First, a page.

Serious concerns about housing inmates in court cells during the height of the jail overcrowding crisis were raised by watchdogs today.
The chief inspector of prisons, Anne Owers, and the inspector of court administration, Eddie Bloomfield, criticised the Prison Service's decision to keep inmates in court buildings for a whole weekend.
Facilities were inadequate and some prisoners in the middle of a trial had to reappear in court wearing clothes they had slept in, the report found.
Inspectors visited a court custody suite at West London magistrates court earlier this year when hundreds of inmates were being housed in court cells because jails were full.
"In spite of the considerable efforts of staff, this inspection raised serious concerns for the safe and decent treatment of prisoners," Ms Owers and Mr Bloomfield said in a statement.
"Court cells will never be an appropriate place to hold prisoners for anything but a short period, and the underlying message of this report is that they should not be used for overnight, still less weekend, stays.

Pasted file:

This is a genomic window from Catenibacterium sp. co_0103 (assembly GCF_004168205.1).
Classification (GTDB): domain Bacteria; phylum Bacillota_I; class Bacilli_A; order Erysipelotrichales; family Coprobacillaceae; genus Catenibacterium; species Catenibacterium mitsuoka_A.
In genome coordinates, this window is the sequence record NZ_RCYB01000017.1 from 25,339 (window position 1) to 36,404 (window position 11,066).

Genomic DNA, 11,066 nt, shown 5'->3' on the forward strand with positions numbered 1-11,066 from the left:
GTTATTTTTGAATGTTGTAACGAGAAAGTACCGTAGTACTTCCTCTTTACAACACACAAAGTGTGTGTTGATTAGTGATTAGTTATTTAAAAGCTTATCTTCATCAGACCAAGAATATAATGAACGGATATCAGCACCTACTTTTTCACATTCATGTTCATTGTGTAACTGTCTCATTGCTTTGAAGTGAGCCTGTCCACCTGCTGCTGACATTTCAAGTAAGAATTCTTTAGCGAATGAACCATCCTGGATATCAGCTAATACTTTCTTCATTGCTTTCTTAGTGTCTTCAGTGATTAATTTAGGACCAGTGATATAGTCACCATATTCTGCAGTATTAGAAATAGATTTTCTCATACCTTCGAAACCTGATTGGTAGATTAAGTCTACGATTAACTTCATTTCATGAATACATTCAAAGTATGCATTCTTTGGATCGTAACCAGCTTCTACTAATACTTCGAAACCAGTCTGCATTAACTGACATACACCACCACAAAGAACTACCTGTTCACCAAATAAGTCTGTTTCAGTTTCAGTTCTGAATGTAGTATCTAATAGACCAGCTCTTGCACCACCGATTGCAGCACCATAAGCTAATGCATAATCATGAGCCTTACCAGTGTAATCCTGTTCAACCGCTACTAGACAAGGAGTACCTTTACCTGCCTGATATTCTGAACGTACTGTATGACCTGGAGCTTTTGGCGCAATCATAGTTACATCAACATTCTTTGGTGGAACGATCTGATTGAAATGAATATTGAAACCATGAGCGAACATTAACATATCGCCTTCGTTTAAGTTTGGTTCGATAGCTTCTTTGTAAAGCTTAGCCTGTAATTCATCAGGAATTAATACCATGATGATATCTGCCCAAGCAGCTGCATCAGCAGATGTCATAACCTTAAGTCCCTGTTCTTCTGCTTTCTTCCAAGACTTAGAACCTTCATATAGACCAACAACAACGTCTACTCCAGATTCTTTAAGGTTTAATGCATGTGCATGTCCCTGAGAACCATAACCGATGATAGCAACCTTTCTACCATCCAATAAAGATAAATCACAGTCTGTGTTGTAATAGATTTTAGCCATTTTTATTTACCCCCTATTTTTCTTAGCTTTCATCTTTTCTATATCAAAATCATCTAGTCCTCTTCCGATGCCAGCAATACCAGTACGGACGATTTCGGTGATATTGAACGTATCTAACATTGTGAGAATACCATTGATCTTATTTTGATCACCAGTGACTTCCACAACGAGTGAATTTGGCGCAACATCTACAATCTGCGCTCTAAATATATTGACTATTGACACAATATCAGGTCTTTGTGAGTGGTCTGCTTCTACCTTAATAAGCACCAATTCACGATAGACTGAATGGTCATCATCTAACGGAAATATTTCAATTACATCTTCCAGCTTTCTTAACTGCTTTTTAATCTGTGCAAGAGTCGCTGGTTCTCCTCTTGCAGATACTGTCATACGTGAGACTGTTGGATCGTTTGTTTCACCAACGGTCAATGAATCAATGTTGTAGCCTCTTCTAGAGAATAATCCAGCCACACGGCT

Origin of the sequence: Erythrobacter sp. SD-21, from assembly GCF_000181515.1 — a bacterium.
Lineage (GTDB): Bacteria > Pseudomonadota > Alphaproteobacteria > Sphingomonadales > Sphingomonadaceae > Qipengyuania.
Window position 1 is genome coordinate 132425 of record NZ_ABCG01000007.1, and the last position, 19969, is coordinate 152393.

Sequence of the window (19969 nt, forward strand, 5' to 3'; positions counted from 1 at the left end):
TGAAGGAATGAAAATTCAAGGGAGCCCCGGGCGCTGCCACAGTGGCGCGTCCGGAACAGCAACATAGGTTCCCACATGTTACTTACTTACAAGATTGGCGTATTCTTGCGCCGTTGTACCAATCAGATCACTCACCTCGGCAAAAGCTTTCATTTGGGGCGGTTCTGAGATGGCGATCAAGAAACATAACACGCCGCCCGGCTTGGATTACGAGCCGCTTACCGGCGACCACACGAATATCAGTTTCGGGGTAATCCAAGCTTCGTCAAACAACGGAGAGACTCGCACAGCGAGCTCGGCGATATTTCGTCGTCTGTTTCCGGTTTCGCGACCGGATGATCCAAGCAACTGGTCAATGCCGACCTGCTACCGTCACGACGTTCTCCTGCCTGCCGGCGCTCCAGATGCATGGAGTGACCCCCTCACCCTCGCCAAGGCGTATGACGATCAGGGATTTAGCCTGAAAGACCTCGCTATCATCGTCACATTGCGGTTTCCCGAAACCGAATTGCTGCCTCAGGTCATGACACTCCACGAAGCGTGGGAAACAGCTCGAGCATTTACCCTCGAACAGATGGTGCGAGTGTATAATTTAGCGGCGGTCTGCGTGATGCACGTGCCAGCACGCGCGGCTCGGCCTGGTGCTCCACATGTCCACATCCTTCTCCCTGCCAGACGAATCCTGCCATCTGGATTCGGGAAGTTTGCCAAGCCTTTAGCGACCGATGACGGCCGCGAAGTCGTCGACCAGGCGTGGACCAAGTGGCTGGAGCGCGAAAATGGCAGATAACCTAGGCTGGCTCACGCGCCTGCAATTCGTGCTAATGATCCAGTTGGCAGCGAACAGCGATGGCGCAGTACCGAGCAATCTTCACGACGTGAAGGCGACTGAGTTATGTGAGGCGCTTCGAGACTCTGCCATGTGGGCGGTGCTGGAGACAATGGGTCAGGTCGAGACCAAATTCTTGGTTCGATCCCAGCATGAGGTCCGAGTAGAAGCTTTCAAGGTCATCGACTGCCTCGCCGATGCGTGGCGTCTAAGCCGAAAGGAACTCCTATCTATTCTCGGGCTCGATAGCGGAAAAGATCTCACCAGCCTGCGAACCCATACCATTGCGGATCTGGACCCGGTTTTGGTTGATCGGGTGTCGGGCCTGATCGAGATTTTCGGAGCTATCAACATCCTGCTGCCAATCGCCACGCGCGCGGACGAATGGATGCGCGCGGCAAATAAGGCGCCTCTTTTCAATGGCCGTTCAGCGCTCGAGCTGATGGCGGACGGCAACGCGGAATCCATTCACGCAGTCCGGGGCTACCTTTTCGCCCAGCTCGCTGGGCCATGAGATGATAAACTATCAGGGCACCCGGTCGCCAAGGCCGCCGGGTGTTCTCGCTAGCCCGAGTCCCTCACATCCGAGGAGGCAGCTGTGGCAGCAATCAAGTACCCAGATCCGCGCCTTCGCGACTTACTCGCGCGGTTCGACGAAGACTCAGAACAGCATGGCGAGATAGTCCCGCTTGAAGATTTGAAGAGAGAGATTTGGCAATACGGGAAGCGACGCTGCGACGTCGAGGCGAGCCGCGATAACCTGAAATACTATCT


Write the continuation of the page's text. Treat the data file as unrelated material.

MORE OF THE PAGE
"However, if such an emergency recurs it is essential that all the agencies responsible ensure that systems and procedures are in place to provide the maximum support at this vulnerable time."
Offenders were kept in court cells this summer as the prison population in England and Wales hit record levels, but the situation was temporarily eased by the introduction of an early-release scheme.
A Ministry of Justice spokesperson said: "We used court cells as a measure of last resort when accommodation in prison and police cells [Operation Safeguard] was exhausted due to exceptional prison population pressures. We have not used them since June 20."
Last week the Prison Reform Trust (PRT) warned the early releases had only bought ministers a "brief respite" from overcrowding.
There were 81,040 inmates in England and Wales when the emergency measures were introduced on June 29, and the total has since crept back up to 80,708.